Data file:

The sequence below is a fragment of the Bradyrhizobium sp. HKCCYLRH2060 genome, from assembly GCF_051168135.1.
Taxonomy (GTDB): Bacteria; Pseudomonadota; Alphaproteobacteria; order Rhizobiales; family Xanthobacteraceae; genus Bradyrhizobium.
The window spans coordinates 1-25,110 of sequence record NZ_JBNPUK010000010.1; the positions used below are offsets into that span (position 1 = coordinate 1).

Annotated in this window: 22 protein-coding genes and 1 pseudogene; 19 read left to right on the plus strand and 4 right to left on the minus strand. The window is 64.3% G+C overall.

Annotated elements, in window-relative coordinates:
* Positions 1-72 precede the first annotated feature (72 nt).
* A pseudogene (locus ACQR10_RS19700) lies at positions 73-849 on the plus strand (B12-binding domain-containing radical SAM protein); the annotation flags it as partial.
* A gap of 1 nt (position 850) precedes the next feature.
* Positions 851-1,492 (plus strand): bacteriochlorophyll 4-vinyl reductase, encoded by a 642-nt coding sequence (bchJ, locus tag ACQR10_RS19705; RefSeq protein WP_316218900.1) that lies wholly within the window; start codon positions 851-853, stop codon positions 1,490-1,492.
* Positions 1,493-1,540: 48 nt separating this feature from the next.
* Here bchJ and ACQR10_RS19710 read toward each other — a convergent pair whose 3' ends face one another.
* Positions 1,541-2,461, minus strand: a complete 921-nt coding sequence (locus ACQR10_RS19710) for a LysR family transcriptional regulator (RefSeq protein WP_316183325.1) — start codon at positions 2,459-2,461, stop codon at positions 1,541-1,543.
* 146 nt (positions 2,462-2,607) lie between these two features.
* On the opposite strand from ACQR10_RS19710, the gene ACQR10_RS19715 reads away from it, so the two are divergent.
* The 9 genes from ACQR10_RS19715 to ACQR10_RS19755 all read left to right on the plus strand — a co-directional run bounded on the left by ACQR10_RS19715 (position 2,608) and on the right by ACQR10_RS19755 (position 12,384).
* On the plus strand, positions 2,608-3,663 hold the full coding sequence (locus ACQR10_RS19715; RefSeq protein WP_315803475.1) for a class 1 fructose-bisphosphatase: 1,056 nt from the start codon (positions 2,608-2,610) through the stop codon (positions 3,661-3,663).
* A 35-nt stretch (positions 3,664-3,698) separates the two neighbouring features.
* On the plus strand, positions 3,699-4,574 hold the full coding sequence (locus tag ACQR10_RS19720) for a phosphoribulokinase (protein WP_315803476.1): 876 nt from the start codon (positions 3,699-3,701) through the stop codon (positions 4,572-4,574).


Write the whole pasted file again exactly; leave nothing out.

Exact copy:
The sequence below is a fragment of the Bradyrhizobium sp. HKCCYLRH2060 genome, from assembly GCF_051168135.1.
Taxonomy (GTDB): Bacteria; Pseudomonadota; Alphaproteobacteria; order Rhizobiales; family Xanthobacteraceae; genus Bradyrhizobium.
The window spans coordinates 1-25,110 of sequence record NZ_JBNPUK010000010.1; the positions used below are offsets into that span (position 1 = coordinate 1).

Annotated in this window: 22 protein-coding genes and 1 pseudogene; 19 read left to right on the plus strand and 4 right to left on the minus strand. The window is 64.3% G+C overall.

Annotated elements, in window-relative coordinates:
* Positions 1-72 precede the first annotated feature (72 nt).
* A pseudogene (locus ACQR10_RS19700) lies at positions 73-849 on the plus strand (B12-binding domain-containing radical SAM protein); the annotation flags it as partial.
* A gap of 1 nt (position 850) precedes the next feature.
* Positions 851-1,492 (plus strand): bacteriochlorophyll 4-vinyl reductase, encoded by a 642-nt coding sequence (bchJ, locus tag ACQR10_RS19705; RefSeq protein WP_316218900.1) that lies wholly within the window; start codon positions 851-853, stop codon positions 1,490-1,492.
* Positions 1,493-1,540: 48 nt separating this feature from the next.
* Here bchJ and ACQR10_RS19710 read toward each other — a convergent pair whose 3' ends face one another.
* Positions 1,541-2,461, minus strand: a complete 921-nt coding sequence (locus ACQR10_RS19710) for a LysR family transcriptional regulator (RefSeq protein WP_316183325.1) — start codon at positions 2,459-2,461, stop codon at positions 1,541-1,543.
* 146 nt (positions 2,462-2,607) lie between these two features.
* On the opposite strand from ACQR10_RS19710, the gene ACQR10_RS19715 reads away from it, so the two are divergent.
* The 9 genes from ACQR10_RS19715 to ACQR10_RS19755 all read left to right on the plus strand — a co-directional run bounded on the left by ACQR10_RS19715 (position 2,608) and on the right by ACQR10_RS19755 (position 12,384).
* On the plus strand, positions 2,608-3,663 hold the full coding sequence (locus ACQR10_RS19715; RefSeq protein WP_315803475.1) for a class 1 fructose-bisphosphatase: 1,056 nt from the start codon (positions 2,608-2,610) through the stop codon (positions 3,661-3,663).
* A 35-nt stretch (positions 3,664-3,698) separates the two neighbouring features.
* On the plus strand, positions 3,699-4,574 hold the full coding sequence (locus tag ACQR10_RS19720) for a phosphoribulokinase (protein WP_315803476.1): 876 nt from the start codon (positions 3,699-3,701) through the stop codon (positions 4,572-4,574).